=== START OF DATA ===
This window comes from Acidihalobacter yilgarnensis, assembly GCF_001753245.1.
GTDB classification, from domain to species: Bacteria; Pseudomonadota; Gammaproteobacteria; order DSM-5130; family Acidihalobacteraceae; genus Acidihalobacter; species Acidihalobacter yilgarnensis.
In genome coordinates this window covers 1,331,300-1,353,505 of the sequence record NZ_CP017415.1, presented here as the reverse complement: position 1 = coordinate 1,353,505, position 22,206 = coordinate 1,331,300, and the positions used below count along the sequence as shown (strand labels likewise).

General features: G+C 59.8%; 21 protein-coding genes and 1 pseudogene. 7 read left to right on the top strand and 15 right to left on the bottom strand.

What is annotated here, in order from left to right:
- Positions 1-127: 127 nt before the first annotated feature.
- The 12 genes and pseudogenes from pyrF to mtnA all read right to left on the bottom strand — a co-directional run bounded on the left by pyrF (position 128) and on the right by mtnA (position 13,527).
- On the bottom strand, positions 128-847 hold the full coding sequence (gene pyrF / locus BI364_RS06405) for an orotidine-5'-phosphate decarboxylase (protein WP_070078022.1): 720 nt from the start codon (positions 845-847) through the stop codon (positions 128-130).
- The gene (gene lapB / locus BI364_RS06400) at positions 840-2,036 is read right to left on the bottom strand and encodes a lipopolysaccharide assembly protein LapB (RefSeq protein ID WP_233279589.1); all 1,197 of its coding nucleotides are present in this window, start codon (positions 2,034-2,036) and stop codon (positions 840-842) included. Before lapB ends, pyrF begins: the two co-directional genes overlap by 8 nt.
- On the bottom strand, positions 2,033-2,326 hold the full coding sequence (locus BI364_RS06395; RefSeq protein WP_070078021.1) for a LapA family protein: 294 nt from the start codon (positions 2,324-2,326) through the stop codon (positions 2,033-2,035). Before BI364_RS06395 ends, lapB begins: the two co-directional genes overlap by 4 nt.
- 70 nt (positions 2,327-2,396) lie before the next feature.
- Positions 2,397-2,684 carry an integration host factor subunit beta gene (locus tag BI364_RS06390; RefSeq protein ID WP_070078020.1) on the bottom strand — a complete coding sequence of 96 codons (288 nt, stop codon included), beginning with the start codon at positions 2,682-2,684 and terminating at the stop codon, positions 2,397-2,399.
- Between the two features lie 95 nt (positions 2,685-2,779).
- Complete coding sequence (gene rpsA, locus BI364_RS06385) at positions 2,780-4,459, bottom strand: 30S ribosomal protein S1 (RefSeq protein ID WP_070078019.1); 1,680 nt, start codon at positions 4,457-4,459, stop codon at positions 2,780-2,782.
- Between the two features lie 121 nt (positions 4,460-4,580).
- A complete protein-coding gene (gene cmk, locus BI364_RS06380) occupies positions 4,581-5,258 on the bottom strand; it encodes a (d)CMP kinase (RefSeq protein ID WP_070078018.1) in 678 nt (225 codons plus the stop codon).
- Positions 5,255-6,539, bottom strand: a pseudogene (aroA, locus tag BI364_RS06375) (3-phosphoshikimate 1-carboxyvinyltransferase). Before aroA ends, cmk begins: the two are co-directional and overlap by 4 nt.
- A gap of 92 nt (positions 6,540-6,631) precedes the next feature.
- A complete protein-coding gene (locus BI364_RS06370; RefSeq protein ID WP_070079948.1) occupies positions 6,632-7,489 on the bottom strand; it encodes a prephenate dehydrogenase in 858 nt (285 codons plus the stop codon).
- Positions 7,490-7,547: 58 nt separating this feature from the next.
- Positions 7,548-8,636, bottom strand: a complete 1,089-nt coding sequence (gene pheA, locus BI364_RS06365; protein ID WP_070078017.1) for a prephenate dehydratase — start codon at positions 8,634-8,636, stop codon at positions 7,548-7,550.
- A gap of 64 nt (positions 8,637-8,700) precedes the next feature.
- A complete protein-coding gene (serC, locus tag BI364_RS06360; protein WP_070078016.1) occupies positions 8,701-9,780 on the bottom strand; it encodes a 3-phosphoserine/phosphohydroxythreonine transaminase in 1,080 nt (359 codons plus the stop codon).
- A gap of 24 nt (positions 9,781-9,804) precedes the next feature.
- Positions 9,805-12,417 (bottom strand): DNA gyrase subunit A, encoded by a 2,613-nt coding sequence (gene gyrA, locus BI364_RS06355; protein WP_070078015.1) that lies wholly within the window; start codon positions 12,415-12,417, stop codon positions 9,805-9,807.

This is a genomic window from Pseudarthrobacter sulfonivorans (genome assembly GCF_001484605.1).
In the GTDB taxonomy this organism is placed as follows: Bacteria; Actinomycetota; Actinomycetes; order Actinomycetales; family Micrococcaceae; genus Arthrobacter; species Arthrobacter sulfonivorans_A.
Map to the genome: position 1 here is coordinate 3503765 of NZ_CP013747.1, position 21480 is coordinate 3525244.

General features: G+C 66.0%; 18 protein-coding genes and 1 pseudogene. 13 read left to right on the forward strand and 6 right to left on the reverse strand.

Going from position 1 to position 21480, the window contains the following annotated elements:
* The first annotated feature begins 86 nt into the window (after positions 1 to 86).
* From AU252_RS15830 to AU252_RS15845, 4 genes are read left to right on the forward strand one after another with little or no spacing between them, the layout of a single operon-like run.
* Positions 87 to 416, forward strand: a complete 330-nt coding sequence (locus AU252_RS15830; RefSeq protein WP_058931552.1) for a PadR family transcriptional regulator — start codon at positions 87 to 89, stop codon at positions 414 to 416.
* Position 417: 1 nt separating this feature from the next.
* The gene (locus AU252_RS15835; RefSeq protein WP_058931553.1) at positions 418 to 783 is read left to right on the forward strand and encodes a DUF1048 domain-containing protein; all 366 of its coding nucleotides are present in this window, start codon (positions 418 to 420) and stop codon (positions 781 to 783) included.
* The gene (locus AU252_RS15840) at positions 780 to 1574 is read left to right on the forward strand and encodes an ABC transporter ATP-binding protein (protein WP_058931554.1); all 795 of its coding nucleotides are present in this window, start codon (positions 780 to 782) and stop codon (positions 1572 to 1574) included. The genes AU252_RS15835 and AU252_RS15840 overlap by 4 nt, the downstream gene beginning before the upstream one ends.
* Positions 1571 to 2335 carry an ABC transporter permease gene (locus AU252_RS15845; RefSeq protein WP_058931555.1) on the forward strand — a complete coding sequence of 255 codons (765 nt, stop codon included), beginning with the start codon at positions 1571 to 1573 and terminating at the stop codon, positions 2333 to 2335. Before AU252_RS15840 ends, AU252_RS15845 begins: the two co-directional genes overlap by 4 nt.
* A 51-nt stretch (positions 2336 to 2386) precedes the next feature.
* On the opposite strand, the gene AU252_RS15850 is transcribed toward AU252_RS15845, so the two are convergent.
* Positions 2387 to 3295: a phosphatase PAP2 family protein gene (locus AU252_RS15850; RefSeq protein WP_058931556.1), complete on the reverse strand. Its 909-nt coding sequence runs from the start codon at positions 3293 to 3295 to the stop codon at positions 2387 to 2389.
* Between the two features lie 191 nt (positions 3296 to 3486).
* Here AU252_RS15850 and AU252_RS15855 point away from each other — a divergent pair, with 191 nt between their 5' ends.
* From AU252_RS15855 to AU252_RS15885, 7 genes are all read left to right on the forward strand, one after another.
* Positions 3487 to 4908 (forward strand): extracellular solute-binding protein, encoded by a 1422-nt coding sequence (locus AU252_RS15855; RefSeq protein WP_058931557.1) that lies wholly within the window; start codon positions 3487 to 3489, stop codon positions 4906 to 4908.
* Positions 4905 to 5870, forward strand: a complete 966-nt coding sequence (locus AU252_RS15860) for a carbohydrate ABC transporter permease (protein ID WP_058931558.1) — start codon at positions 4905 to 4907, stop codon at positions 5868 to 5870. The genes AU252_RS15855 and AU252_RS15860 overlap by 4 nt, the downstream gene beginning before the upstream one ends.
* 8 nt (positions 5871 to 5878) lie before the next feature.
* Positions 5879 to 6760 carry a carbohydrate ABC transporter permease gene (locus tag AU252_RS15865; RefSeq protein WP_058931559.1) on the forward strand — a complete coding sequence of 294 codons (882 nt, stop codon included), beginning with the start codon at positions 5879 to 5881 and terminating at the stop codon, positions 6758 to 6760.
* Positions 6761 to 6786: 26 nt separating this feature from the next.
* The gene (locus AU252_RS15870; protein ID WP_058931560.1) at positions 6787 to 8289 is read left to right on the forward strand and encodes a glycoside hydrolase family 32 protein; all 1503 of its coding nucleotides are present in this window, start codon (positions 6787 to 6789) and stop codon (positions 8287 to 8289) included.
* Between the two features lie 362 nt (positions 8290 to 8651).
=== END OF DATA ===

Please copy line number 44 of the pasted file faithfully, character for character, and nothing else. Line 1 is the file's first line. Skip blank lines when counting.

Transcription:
* Positions 3487 to 4908 (forward strand): extracellular solute-binding protein, encoded by a 1422-nt coding sequence (locus AU252_RS15855; RefSeq protein WP_058931557.1) that lies wholly within the window; start codon positions 3487 to 3489, stop codon positions 4906 to 4908.